The boy's eyes are suddenly wide with fear and dismay: not with the notion that they'll get lost, but because of the way the man's shoulders slumped and the tent in his hand dropped back onto the boot floor.

     But then the man says quickly, almost brightly, 'Never mind!' and swings the tent out.

     The boy breathes with relief. 'I've got a compass,' he cries, 'and guess what, I forgot mine too!'

 

He ought to have remembered it when he went upstairs for the torch. He might have thought of it if he hadn't already heard from his room the intent murmurings in the kitchen, and known the sort of thing his mother would be saying, and wanted badly to get back down there and make her stop.

     No hope of him relating to his son on any personal, day-to-day level! No hope of him trying to RELATE to him!

     The boy might have remembered it, the compass, as they were leaving. But he couldn't wait to get going, for it all to be over: the way his dad said, 'Hi there!' in that brittle, jovial way to Jim, and the way Jim dropped his eyes when he'd said Hi back, as if he understood all there was to understand about Dad, and didn't want to embarrass him by letting him know that. As if as well as despising him, Jim also - horribly - felt sorry for Dad. And the way his mother said hardly anything, and made her face blank whenever Dad spoke to her or looked her way, and kept shredding a tissue so bits leaked though her fingers to the floor. When they were ready for off she put her head in through the car window, and her eyes were bulging and wobbly with tears, and he thought he couldn't bear this: that this moment which he had looked forward to, longed for, as his moment of joy, was a moment of sadness for her. And that terrible thing she had said to Dad: 'Now you will be careful? Don't go camping too near the edge.' Unforgivable - as if she and Jim didn't think that Dad could think of such a thing for himself.

<  5  >

     And then the worst thing of all: that brief but really awful moment when the car slid out of the drive and he felt, after all, he didn't want to go. That was another reason the compass never entered his head.

 

But they don't need a compass after all. They are adventurers, after all. Compasses are things that boys and dads tend to have, but which, when they are alert and strong at heart, they can leave behind. It is no accident that they both left their compasses behind.

     'I keep mine by my bed,' he tells his dad. 'Where do you keep yours?'

     'In my desk,' says the man.

     The boy nods with satisfaction. He struggles unsuccessfully to get his arm in his rucksack strap; his arm flails.

     The man's chest twists. He holds the strap wide so the boy can get his arm in. The horse nuzzles the rucksack top and the man pushes her away.

     The horse sighs. She wheels around. Facing the open moor, she lifts her tail, spreads her hind legs and provides a close-up display which could easily fascinate an eight-year-old boy: opens and flexes her bright-red arse and lets out a steaming stream.

     'Is it the kind of compass where the top lifts up, like mine?' asks the boy eagerly, with eyes only for the man.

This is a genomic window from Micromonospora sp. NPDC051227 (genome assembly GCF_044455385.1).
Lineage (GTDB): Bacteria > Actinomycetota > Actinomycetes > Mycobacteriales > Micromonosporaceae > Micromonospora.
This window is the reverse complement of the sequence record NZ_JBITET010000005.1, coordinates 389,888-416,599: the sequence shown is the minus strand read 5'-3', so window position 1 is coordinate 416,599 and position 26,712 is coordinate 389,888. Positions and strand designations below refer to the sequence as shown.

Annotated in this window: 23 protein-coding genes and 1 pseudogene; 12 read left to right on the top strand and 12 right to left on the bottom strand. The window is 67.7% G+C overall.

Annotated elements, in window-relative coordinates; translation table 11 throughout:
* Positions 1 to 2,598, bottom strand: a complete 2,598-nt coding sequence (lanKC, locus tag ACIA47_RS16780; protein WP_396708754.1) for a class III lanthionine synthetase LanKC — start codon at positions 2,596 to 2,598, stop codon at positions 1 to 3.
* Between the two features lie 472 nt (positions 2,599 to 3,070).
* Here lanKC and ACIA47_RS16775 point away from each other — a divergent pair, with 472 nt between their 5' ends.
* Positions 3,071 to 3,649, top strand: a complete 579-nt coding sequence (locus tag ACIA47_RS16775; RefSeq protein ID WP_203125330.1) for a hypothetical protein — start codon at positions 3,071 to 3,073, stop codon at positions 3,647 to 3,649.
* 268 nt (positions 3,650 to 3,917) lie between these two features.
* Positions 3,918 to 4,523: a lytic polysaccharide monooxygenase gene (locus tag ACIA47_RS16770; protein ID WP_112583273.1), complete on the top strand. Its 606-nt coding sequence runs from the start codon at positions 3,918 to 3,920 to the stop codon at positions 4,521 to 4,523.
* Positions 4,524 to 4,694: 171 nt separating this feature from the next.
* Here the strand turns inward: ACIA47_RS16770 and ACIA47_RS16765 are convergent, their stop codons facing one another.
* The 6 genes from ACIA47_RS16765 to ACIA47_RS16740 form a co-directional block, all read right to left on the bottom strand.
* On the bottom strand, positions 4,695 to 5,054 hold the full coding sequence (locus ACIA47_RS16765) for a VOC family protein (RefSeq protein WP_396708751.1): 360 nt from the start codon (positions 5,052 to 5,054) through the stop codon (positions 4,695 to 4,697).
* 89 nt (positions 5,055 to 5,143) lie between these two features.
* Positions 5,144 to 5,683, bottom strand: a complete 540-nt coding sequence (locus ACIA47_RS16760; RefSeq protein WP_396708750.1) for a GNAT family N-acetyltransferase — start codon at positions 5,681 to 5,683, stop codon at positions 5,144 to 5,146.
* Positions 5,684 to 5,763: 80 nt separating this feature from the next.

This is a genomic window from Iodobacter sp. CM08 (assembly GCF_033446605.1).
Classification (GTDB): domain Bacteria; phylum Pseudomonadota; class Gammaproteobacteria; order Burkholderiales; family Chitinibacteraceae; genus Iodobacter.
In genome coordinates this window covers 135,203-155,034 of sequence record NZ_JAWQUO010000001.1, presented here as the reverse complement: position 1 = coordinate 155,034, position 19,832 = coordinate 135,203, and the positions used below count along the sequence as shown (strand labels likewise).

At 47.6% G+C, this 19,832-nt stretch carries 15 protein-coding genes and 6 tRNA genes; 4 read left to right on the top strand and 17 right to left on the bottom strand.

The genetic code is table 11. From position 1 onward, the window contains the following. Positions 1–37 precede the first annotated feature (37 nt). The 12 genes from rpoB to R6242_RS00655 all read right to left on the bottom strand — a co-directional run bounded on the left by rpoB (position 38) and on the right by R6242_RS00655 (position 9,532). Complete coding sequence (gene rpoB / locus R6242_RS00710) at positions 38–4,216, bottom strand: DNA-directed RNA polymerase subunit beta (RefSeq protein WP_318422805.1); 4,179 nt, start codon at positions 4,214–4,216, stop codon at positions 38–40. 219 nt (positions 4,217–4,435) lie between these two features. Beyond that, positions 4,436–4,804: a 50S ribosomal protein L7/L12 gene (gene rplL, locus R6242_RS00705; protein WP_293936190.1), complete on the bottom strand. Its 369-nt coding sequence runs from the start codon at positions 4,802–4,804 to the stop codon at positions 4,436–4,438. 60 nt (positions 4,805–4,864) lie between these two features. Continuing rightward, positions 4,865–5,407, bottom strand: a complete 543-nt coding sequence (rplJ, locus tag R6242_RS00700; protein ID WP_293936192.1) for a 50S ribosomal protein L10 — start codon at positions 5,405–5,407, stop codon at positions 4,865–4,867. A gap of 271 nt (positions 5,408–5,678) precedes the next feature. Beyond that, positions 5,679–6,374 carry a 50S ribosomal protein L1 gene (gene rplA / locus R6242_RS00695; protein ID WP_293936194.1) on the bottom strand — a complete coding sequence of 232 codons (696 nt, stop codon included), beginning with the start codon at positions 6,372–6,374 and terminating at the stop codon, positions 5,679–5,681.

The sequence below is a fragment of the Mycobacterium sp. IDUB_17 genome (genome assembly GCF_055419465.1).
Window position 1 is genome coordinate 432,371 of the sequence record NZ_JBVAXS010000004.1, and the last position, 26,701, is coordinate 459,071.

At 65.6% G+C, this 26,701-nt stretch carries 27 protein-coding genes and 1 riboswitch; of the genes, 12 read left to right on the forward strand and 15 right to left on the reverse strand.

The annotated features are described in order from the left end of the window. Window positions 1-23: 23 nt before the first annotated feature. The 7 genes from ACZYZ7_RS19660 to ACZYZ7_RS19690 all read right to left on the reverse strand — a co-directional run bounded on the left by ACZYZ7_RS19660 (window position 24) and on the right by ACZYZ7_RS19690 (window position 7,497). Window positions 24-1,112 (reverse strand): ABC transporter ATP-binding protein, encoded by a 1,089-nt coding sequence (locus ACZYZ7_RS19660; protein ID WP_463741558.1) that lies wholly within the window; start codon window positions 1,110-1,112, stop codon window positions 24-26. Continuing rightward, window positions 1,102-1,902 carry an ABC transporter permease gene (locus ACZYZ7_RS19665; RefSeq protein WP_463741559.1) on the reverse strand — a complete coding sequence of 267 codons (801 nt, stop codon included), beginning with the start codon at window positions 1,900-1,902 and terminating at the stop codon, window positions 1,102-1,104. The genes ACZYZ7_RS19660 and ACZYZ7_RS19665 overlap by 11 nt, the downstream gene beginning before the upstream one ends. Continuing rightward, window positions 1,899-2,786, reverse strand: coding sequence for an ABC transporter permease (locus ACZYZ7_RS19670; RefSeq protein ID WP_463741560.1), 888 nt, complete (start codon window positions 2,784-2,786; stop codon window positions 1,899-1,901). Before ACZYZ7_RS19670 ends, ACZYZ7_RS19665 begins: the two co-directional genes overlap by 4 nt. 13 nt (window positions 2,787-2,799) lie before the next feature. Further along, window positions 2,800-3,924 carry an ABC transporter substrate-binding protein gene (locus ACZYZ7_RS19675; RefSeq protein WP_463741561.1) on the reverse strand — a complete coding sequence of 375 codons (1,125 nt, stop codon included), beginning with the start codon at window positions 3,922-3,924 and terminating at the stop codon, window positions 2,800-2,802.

As the stream goes on hitting the ground, the man snaps the boot shut, with satisfying clicks attaches sleeping bags and tent to his own pack, and shoulders the lot. The boy is gratified by his speed but unsettled by his subtle nervy hurry. The man checks the car locks. 'Right?' he says, and decisive, without looking round to check the boy is following, sets off.

     Which is good, thinks the boy: no nonsense. There's an important adventure ahead, which means there's no time for hanging around. 'Right!' he echoes, and sets off too, running to catch up.

<  6  >

     Neither looks back at the nestled shiny car, the snaking wall, the ghost-coloured ponies in the hummocky grass.

     The man strides; the boy walks fast, gladly half-runs, proud to keep up. They reach the top in no time. When they get there, they do not stop, as most walkers there do, to take in the view, the purple sweep of the plain towards the blue wall of mountains beyond. They keep going, and the boy is asking, 'Is it one of those tents where you don't have to use pegs?'

     Halfway down the next incline a thought suddenly occurs to the boy. He slows briefly, arrested. 'Dad, hey, do you think that horse wanted something to eat?'

     'Maybe,' says the man, cheerfully, dismissively, having to call because the boy has fallen behind.

     The boy puts his concentration into keeping abreast.

 

Ten minutes later, when the ponies reach the brow, heading in for the night, there is no sign on the plain of the man and the boy. Too purposeful to loiter, too focused on their goal to stop and gaze at the still black mirror of lake, man and boy have crossed the tract of land and are gone.

*

They camp under the highest peak, on the far side of the plain. They have pitched their tent, they have lit their stove, and in the quick-dropping dark at the foot of the mountain they have eaten their reconstituted soup. And all the time the boy talked: about the stove, about the valve at the top of its canister of gas - gabbling, his voice growing shrill when the man failed to light it first time and the flare sputtered and died.

     In the plummeting darkness, the man's own anxiety began to mount. He could feel it gathering in the blackening chill: the aching certainty that already, only one year on from the separation, he has lost his son, his child. And the thought grew so strong that he could only half-listen to the child's earnest desperate voice.

<  7  >

     At last the child, tucked up in his sleeping-bag, chattered himself out.

     The man gently takes away the torch.

     It isn't long before the man, already expert at blanking out pain, falls asleep too.

 

Neither hears the horses moving round the tent in the night.

     For years to come, though, in his dreams the boy will see their wild fringed eyes and feel the deep thudding of their hooves.